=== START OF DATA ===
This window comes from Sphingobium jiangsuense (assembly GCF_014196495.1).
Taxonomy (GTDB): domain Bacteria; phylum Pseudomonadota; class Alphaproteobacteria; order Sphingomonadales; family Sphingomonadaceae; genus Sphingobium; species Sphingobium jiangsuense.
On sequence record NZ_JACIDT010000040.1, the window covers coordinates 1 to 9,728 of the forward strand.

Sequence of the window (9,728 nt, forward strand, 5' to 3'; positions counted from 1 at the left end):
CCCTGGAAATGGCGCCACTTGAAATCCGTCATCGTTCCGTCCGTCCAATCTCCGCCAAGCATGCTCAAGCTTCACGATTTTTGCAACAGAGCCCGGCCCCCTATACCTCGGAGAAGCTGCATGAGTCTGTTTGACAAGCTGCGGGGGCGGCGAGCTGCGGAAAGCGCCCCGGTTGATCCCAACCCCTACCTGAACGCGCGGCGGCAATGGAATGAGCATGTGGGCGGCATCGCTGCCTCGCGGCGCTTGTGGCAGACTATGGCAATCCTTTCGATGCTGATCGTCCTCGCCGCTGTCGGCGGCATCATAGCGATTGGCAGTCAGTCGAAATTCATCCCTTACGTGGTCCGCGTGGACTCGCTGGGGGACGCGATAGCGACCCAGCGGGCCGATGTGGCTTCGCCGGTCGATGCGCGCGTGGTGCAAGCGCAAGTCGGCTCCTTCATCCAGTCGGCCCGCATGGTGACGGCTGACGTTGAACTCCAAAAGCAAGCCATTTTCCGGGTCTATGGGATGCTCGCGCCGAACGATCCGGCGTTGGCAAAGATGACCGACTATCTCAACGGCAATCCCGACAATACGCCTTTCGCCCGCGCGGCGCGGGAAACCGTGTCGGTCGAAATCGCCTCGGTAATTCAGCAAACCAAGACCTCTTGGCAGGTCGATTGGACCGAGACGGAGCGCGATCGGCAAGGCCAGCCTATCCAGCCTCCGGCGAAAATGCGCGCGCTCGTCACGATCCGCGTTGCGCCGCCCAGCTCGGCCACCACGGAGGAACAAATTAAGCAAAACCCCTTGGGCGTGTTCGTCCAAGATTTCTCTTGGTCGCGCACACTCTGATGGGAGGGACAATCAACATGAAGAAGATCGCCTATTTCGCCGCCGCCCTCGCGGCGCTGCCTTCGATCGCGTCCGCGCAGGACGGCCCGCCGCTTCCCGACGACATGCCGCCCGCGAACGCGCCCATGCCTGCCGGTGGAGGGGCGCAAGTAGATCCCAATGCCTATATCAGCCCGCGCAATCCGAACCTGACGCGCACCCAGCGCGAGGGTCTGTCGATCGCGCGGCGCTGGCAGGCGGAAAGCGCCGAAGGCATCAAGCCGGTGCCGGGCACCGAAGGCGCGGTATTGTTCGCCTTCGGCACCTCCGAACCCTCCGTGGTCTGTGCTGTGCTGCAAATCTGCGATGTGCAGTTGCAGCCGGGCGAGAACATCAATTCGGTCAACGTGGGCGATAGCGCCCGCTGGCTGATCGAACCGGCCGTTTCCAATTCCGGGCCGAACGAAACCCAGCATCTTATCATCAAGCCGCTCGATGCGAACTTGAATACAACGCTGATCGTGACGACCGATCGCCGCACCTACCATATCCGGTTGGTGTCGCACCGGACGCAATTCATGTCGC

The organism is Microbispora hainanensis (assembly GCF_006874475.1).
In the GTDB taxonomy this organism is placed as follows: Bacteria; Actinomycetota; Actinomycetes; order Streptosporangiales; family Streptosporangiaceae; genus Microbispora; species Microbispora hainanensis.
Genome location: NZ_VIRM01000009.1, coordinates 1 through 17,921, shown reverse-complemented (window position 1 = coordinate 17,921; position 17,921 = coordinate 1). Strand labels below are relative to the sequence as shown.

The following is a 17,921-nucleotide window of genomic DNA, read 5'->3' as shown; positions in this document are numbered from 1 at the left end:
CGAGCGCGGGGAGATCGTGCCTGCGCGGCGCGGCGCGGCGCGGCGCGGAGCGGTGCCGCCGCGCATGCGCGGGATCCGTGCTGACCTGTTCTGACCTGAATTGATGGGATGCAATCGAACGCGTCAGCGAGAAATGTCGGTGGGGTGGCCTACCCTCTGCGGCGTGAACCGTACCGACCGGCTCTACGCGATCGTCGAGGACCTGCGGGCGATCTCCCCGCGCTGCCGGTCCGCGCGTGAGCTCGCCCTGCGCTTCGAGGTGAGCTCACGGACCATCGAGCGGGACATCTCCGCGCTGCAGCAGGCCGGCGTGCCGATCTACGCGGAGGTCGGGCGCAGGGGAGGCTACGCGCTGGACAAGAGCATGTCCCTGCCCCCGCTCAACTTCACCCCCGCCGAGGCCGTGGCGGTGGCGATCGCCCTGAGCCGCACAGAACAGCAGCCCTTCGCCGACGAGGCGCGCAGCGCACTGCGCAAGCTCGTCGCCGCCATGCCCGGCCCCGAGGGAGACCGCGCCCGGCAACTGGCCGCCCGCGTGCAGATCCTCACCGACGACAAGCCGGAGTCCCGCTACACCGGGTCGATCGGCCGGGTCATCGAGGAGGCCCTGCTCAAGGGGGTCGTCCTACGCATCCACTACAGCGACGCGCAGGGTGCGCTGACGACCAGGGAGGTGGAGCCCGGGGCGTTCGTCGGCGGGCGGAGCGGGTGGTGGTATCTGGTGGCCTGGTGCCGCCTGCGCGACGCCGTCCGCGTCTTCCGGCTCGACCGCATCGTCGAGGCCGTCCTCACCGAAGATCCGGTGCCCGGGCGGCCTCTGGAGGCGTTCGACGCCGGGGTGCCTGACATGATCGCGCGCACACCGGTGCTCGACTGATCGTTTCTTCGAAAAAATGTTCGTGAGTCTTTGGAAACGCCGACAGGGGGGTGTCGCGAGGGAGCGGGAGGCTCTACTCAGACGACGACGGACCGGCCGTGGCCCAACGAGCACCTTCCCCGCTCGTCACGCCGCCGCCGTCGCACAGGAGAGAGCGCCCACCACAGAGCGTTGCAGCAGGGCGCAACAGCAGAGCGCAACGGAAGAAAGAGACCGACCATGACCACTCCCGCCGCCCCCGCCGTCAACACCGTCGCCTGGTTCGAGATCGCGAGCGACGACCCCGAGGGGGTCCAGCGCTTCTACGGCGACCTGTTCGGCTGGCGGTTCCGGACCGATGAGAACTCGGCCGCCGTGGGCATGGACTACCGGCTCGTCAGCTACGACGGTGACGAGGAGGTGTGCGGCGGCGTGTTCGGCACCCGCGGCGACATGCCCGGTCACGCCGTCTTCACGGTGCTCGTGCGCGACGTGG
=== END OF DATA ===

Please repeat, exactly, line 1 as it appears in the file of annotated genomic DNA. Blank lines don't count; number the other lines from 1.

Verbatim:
This window comes from Sphingobium jiangsuense (assembly GCF_014196495.1).